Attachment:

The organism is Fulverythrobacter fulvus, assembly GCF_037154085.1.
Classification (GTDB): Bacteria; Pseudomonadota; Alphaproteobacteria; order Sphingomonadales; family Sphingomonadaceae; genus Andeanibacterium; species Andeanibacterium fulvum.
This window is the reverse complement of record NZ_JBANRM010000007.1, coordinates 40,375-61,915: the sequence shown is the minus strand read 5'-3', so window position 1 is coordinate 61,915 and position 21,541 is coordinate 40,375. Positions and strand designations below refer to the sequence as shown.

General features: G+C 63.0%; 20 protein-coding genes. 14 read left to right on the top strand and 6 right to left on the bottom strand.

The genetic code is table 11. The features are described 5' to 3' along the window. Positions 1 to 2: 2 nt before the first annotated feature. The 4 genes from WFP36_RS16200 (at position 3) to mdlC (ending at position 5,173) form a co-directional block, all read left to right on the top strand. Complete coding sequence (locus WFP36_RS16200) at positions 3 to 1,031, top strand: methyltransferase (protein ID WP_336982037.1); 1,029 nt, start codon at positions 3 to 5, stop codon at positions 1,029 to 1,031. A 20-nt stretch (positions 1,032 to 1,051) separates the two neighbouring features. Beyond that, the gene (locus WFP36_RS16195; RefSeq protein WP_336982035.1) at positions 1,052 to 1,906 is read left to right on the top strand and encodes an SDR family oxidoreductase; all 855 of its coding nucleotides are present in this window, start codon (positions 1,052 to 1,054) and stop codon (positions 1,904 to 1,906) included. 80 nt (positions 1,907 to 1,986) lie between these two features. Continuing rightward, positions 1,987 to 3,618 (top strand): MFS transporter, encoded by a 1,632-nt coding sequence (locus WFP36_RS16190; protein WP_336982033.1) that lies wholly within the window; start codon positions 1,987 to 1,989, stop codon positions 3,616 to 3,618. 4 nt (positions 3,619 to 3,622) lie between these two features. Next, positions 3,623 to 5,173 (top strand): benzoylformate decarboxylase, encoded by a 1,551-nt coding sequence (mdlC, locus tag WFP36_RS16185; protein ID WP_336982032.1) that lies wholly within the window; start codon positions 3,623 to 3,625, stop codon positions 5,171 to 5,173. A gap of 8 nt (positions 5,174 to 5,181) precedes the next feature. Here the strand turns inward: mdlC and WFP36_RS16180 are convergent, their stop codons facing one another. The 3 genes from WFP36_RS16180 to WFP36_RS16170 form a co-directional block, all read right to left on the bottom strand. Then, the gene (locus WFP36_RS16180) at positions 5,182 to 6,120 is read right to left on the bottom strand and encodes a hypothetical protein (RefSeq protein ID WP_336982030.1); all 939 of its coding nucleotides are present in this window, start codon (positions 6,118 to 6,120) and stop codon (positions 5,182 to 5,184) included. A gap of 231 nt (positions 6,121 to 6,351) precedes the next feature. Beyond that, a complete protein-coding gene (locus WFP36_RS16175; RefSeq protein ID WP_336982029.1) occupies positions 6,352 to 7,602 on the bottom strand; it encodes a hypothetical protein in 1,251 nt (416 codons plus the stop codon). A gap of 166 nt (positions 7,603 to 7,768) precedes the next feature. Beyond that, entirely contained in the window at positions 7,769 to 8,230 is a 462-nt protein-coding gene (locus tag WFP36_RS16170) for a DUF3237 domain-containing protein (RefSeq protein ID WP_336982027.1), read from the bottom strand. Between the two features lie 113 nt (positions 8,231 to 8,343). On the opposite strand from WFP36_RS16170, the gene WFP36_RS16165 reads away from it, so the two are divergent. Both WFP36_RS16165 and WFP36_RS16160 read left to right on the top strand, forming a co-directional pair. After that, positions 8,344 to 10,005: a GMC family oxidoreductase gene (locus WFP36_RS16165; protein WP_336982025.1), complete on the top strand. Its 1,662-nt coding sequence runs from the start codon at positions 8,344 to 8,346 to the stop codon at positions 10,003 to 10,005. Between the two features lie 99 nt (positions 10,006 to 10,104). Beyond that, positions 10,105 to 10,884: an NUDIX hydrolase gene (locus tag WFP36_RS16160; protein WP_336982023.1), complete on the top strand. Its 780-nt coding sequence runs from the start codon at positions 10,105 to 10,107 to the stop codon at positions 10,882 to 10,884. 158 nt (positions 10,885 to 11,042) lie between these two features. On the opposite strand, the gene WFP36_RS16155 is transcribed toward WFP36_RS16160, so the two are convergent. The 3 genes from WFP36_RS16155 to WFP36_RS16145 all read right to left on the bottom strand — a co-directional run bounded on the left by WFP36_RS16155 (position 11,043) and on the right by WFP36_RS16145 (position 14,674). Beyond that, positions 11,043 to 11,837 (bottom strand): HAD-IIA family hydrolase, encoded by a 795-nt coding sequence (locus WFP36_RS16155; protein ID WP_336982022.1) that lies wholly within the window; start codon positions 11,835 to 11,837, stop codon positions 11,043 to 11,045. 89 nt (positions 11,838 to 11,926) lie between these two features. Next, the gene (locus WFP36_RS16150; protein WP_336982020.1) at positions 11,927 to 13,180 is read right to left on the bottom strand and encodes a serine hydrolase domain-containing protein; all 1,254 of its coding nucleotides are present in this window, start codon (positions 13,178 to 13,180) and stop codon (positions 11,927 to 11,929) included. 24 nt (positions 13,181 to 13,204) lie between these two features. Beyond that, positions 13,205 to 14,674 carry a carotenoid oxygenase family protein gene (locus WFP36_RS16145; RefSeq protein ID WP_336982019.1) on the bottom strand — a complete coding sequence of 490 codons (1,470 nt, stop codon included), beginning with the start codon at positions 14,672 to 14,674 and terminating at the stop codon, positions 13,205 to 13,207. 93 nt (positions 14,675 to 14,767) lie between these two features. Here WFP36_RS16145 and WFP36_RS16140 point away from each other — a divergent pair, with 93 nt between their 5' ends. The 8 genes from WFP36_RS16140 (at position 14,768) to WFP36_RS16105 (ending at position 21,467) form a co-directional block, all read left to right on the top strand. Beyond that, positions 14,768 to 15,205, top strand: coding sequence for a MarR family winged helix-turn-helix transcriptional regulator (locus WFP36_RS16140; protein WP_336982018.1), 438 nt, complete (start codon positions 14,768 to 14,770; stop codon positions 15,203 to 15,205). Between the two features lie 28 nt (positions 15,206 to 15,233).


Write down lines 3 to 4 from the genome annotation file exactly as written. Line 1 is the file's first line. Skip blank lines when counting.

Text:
This window is the reverse complement of record NZ_JBANRM010000007.1, coordinates 40,375-61,915: the sequence shown is the minus strand read 5'-3', so window position 1 is coordinate 61,915 and position 21,541 is coordinate 40,375. Positions and strand designations below refer to the sequence as shown.

General features: G+C 63.0%; 20 protein-coding genes. 14 read left to right on the top strand and 6 right to left on the bottom strand.